Leadership calls to traverse the road less traveled and emerge as a winner. It can only be learned through experiences, and what better way to master the leadership skills than through the various games and activities played in childhood. Let’s just say, we are learning through playing…
If you thought games were meant to be mere physical activities, it’s time you think again. It is through games that children learn the knickknacks of surviving challenges and the art of cooperation. Besides, it also helps them improve their interpersonal skills and makes them better communicators. It makes visionaries out of ordinary boys and girls thus making them able to lead others around them.
One thing is for sure, leadership qualities cannot be amassed through bookish knowledge. It can only be achieved through ‘doing’. And what better way to imbibe these qualities than to tap into the resources to bring it forth.
Divide the group into two teams. Ask them to select a leader amongst themselves. Each team is given a few items that they have to hide (Team A hides the objects of team B and vice versa). The two teams then set out on a treasure hunt on the basis of the clues given by the opposite team. The leader would have to strategically plan out their course of action to find all the items before the other team.
Those of you who have seen Mean Girls will know what this game is all about. Get the children to form a circle, then one player is made to stand in the center and is asked to fall in any direction he/she chooses. The aim of this game is that the player ought to trust the person standing on either side to break his fall. A variation to this game is asking the children to gently push the player in a new direction. It will help strengthen their faith and trust in each other.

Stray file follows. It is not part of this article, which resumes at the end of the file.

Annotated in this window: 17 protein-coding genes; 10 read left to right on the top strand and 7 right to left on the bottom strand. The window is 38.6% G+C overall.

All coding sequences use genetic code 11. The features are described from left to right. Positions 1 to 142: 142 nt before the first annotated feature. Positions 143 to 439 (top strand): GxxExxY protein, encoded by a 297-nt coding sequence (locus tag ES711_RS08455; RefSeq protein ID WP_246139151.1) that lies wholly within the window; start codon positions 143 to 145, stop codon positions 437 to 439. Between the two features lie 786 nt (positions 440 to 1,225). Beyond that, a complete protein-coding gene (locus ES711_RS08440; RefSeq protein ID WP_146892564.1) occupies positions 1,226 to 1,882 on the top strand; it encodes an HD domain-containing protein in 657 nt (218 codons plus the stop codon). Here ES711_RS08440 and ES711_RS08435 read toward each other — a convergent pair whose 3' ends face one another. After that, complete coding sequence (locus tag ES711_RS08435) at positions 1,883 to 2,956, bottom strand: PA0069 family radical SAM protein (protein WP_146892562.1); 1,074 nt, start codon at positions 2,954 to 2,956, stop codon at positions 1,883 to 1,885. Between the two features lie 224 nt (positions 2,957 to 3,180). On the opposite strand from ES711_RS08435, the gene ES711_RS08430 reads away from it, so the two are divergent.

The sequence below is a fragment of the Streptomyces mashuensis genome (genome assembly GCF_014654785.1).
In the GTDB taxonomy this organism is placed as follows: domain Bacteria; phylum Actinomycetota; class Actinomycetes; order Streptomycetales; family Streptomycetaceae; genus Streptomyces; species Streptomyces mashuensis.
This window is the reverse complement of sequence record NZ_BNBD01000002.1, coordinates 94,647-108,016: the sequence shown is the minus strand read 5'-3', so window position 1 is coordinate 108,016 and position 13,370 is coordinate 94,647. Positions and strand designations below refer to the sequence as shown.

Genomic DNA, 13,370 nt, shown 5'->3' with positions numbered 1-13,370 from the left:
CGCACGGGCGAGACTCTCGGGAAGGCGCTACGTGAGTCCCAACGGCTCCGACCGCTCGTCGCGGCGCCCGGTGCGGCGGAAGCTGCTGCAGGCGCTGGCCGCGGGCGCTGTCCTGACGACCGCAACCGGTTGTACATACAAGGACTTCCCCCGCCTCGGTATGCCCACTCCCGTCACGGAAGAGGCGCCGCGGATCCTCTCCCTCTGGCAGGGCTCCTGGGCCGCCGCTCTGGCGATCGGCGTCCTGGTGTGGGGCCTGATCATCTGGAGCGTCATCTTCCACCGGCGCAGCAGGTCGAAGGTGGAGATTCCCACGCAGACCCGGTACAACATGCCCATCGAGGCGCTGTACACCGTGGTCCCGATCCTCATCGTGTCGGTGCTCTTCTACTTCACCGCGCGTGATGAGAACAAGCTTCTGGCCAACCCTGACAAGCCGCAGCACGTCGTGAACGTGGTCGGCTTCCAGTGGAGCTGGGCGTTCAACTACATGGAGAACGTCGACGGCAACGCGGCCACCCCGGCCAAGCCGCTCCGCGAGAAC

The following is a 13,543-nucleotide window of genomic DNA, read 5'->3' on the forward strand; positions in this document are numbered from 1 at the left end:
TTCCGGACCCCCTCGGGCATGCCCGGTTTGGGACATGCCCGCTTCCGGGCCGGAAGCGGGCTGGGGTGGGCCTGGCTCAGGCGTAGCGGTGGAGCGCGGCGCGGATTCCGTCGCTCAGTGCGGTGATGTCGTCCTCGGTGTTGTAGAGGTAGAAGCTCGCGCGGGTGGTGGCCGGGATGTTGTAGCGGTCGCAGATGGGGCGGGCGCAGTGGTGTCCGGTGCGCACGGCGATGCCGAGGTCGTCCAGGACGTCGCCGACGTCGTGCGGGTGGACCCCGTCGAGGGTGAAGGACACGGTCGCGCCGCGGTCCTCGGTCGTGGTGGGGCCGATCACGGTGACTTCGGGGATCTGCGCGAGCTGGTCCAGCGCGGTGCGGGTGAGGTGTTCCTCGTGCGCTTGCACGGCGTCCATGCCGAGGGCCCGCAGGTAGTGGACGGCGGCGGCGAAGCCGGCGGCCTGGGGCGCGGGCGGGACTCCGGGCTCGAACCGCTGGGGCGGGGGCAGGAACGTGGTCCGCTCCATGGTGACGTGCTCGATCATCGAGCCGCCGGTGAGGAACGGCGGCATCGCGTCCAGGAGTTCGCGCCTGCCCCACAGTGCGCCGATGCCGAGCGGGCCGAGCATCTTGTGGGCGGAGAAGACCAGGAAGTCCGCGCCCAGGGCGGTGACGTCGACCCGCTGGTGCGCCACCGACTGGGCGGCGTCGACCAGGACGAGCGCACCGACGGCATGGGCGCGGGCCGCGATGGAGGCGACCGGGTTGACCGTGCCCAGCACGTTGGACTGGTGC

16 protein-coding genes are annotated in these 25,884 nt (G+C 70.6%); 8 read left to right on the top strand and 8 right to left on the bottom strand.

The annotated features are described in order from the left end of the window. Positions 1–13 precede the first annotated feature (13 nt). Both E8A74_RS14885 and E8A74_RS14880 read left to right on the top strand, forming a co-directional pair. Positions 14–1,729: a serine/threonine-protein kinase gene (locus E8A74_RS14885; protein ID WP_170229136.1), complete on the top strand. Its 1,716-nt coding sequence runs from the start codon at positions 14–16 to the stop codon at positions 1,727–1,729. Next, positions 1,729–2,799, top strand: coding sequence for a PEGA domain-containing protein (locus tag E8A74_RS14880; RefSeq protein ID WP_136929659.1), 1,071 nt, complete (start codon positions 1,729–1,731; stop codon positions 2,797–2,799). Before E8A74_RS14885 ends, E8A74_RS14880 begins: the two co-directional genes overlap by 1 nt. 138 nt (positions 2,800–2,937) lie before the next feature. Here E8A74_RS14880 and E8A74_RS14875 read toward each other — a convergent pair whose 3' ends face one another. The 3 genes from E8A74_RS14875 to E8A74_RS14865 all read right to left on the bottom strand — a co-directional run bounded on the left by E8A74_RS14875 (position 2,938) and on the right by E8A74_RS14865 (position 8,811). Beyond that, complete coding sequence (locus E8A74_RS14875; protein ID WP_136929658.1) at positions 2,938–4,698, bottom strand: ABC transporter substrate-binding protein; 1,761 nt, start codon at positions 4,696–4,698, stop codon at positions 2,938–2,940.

We have all played this game once in our life, and are sure to know the rules of this game. You need to get the group divided into two equal teams, and give them a long rope. The team that is able to pull the other team down first emerges as the winner. You can play this game sans the rope asking the team members to hold the leader who in turn tries to pull the other team.
Pair up into teams of two, and tie the legs of both partners together. Now ask them to run an obstacle race. This requires cooperation and patience, planning, and not to forget great timing. A variant to this race is tying the partners at the hip so that the two players have their backs to each other. This will teach them to trust their partner as well.
Games like basketball, football, baseball require the team to constructively plan their game to emerge as winners. Not every one will be able to strategically plan the game, so a leader should be chosen to avoid chaos. The leader will take decisions and it is up to him to ensure that the members follow the instructions.
This is a perfect activity for family and school picnics. For this activity you need to give each child a flower cut-out. The rule of the game is simple, each tries to hold on to their flower till the end of the game. All through the game they can ask Yes/No questions to one another. The fun part is that the person who answers ‘No’ has to handover their flower to the one who asked them. The person with most flowers at the end of the game emerges as the winner.
You can take your liberties and tweak the games to bring out the best in children. Remember to make it fun and interesting for anything monotonous will make them bored. I’d like to end with a quote by Abdul Kalam who says, “Educationists should build the capacities of the spirit of inquiry, creativity, entrepreneurial and moral leadership among students and become their role model”.